Lexus' LC Convertible 'Concept' Is More Like a Halo in Waiting

Steph Willems
by Steph Willems
lexus lc convertible 8216 concept is more like a halo in waiting

Late last year, Toyota Motor North America CEO Jim Lentz suggested the automaker, after taking stock of its inventory, might cut some struggling product from its store shelves. It now seems on the verge of adding a new one.

Bound for a Detroit debut, the company’s Lexus LC Convertible Concept is not a way-out pipe dream unveiled by an automaker hoping to generate buzz with an inch-deep piece of vaporware. Instead, it is simply the division’s high-zoot LC coupe, sans roof. And all of the wording surrounding the car screams that production is nearly inevitable — so long as the public responds favorably.

Toyota says the drop-top Lexus suggests the “future direction” of its flagship car, providing a detailed list of specifications to underscore what the concept has to offer (length grows by four-tenths of an inch, and that’s about it). An accompanying video superimposes phrases like “Too powerful to ignore” over seductive angles of the vehicle’s body and innards. Yes, the vestigial rear seat remains.

The company’s intentions aren’t subtle. Toyota even goes as far as calling it an “aspirational halo vehicle,” all but shouting that it wants buyers interested in a high-end drop-top that doesn’t hail from Germany.

Available in LC 500 and LC 500h hybrid form, the LC line starts at $93,225 (after delivery) for a coupe boasting 471 horsepower from its 5.0-liter V8, with power routed to the rear wheels through a 10-speed automatic transmission. Springing for the hybrid drops horsepower and raises the price. Entry price for the hybrid’s 354 hp and odd multi-stage tranny is $97,735, and it’s easy to see a convertible LC retailing for over $100k to start.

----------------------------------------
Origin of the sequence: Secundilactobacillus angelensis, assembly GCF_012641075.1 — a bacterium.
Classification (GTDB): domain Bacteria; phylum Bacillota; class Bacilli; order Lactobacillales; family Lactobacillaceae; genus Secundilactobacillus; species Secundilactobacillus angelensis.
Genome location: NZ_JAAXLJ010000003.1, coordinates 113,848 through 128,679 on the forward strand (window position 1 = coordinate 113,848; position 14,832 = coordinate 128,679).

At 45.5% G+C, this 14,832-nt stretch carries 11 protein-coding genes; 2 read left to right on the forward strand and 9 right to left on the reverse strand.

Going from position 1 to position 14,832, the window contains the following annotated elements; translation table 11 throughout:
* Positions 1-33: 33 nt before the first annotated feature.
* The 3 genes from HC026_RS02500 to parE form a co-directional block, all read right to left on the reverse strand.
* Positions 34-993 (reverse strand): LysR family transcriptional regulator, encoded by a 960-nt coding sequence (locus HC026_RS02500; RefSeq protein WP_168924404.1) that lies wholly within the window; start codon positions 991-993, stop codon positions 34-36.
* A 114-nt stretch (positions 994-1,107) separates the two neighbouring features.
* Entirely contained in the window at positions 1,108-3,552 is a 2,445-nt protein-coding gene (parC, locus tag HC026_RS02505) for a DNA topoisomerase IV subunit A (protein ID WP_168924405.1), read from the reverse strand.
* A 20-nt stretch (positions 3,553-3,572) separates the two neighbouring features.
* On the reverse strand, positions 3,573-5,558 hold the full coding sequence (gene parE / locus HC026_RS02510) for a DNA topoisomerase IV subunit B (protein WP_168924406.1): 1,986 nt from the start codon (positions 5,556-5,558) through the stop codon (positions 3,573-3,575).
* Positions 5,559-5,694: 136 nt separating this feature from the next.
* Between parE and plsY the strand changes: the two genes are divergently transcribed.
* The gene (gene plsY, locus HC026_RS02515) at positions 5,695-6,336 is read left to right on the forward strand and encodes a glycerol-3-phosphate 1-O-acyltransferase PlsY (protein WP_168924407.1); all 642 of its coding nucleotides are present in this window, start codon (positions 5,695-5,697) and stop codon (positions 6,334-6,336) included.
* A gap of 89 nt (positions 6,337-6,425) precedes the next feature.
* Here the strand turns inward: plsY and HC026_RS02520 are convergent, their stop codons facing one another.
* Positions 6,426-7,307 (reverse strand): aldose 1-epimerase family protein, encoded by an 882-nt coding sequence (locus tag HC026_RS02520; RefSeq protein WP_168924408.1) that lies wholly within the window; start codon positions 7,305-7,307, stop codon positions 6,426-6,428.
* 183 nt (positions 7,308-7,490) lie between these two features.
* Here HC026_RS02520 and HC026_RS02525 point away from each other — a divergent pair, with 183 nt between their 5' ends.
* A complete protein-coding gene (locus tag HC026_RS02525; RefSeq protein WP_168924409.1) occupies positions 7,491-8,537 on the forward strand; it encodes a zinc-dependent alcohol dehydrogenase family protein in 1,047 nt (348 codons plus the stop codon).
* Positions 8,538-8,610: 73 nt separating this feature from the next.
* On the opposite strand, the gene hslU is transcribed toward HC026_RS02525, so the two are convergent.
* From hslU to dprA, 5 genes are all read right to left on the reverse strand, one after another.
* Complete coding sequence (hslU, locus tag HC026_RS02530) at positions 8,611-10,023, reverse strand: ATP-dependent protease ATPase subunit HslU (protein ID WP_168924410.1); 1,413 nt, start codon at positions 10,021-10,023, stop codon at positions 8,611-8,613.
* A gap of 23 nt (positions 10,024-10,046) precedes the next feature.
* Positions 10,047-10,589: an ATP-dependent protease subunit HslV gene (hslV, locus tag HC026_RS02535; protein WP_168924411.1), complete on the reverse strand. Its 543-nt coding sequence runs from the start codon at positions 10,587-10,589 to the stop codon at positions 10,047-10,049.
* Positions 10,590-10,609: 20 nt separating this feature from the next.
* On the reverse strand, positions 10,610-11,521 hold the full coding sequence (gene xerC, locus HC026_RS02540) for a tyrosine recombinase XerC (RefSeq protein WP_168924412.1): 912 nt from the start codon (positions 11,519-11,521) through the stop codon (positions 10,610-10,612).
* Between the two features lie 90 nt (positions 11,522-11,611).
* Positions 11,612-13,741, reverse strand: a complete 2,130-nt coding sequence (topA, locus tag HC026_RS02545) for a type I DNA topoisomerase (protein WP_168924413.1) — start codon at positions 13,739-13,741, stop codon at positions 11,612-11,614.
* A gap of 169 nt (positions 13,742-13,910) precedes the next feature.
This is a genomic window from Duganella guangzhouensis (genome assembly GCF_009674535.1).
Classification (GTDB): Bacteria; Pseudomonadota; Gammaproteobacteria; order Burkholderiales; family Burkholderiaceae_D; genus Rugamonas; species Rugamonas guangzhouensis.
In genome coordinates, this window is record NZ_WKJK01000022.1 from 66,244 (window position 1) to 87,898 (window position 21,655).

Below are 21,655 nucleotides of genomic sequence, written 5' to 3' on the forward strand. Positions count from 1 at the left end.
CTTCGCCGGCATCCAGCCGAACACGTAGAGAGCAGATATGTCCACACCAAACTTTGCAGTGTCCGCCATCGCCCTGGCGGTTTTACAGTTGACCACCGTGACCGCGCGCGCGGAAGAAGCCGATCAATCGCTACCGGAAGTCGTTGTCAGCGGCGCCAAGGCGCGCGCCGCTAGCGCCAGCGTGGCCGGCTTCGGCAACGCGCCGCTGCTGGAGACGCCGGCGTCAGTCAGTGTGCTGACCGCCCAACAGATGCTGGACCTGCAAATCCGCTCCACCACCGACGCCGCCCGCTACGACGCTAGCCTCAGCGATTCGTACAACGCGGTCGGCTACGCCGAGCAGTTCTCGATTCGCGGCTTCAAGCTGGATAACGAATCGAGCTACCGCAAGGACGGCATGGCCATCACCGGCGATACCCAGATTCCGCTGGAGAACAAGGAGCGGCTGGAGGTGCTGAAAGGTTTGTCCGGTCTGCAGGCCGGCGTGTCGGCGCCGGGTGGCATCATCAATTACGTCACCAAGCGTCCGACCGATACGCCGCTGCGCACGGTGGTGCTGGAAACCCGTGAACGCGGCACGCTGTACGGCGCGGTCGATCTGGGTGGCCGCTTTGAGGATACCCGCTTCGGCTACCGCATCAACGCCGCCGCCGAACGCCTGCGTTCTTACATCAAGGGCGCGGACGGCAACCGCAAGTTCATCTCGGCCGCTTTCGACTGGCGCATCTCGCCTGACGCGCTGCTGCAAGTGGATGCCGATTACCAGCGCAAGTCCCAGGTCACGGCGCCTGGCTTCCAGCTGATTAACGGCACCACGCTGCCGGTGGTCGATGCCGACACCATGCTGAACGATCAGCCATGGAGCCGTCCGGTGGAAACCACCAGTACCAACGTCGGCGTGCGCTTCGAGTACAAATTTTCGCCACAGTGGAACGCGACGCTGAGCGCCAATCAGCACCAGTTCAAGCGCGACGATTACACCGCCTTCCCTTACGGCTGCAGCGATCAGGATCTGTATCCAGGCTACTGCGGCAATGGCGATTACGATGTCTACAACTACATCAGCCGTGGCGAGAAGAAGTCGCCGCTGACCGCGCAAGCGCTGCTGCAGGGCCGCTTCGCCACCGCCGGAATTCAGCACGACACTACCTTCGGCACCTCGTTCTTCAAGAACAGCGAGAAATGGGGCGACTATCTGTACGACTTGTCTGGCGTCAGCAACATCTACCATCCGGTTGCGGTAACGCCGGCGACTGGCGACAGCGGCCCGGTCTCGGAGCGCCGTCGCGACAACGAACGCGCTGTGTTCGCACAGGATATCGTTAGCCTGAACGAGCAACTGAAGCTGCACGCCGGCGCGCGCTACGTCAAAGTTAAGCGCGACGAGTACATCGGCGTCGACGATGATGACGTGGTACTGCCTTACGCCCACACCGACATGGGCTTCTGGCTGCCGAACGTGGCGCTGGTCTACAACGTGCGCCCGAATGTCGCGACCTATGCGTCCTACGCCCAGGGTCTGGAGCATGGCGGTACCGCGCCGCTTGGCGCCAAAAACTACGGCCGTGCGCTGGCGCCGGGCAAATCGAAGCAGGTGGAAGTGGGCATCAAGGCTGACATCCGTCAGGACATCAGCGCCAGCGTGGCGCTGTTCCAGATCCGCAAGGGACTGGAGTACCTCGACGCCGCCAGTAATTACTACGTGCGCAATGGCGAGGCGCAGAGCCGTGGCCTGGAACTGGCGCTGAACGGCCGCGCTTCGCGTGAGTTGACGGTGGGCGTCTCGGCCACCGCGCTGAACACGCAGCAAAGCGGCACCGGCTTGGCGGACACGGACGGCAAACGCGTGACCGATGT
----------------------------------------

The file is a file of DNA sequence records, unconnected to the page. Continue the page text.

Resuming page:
While Lentz’s November comments hinted at a product cull, his words can be interpreted as Toyota seeking to put extra effort behind certain models. “We are taking a hard look at all of the segments that we compete in to make sure we are competing in profitable segments and that products we sell have strategic value,” Lentz said.

As a high-tech, high-priced flagship, the LC has strategic value. It’s the company’s only grand tourer and, in this form, it would be the company’s only convertible.

Lexus needs a new reason for buyers to check out, and maybe slide into, its slinky two-door. Despite going on sale in early 2017, last year’s sales fell 20 percent below that of its first, truncated year on the market. Lexus moved 1,979 LCs in 2018 compared to 2017’s 2,487, and December’s sales show a 48 percent year-over-year decline. Is the LC in trouble? That depends on the brand’s expectations for the model, but falling sales and the appearance of this “concept” points to dissatisfaction among company brass.

If the automaker doesn’t built this convertible, one wonders what that means for the model’s future.

[Image: Toyota]

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  • ToolGuy VW (marque not group) and Tesla very nearly switched positions on a YTD basis.
  • RHD Inexpensive gasoline appears to be a thing of the past. ILO is correct - we have enough sunlight, wind and emerging ocean wave energy to power the entire country and then some. Clean air is nice, and being free of the whims of OPEC, geopolitics and hugely profitable oil companies will do all of us a world of good.
  • Raymond Segura Can you tell me where I can get the rear bumper for 69 impala?
  • Art Vandelay some of the crazy numbers I get. Percentages look bigger with any fluctuations with low volume makes and brands leaving the market will see massive month over month changes. But what’s with Buick? I still see the occasional ad on TV and yet the drop is disproportionate even compared to all the other GM brands.
  • Master Baiter "There is no mandate for consumers to buy EVs, not in any country or state. That’s made up."Right. And you are not mandated to purchase a toilet that only uses 1.6 gallons/flush. You could choose to not have a toilet--just go in the woods, like the bears do.
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